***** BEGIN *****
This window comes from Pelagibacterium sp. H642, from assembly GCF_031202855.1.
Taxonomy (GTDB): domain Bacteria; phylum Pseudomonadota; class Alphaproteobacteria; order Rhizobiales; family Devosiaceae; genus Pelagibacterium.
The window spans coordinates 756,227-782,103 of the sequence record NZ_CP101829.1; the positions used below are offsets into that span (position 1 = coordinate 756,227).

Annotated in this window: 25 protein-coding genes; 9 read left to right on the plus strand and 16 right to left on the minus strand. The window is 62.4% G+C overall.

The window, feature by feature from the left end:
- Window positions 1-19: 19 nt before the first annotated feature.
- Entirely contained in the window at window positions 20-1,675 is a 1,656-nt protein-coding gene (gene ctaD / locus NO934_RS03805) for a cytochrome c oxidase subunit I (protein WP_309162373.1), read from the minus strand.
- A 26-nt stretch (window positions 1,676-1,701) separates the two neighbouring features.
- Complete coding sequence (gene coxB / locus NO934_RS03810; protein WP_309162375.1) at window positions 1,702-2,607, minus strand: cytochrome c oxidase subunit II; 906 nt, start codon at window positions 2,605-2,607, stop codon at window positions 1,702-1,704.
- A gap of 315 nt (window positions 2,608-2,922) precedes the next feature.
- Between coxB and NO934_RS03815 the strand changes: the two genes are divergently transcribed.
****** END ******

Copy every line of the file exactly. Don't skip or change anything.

This window comes from Pelagibacterium sp. H642, from assembly GCF_031202855.1.
Taxonomy (GTDB): domain Bacteria; phylum Pseudomonadota; class Alphaproteobacteria; order Rhizobiales; family Devosiaceae; genus Pelagibacterium.
The window spans coordinates 756,227-782,103 of the sequence record NZ_CP101829.1; the positions used below are offsets into that span (position 1 = coordinate 756,227).

Annotated in this window: 25 protein-coding genes; 9 read left to right on the plus strand and 16 right to left on the minus strand. The window is 62.4% G+C overall.

The window, feature by feature from the left end:
- Window positions 1-19: 19 nt before the first annotated feature.
- Entirely contained in the window at window positions 20-1,675 is a 1,656-nt protein-coding gene (gene ctaD / locus NO934_RS03805) for a cytochrome c oxidase subunit I (protein WP_309162373.1), read from the minus strand.
- A 26-nt stretch (window positions 1,676-1,701) separates the two neighbouring features.
- Complete coding sequence (gene coxB / locus NO934_RS03810; protein WP_309162375.1) at window positions 1,702-2,607, minus strand: cytochrome c oxidase subunit II; 906 nt, start codon at window positions 2,605-2,607, stop codon at window positions 1,702-1,704.
- A gap of 315 nt (window positions 2,608-2,922) precedes the next feature.
- Between coxB and NO934_RS03815 the strand changes: the two genes are divergently transcribed.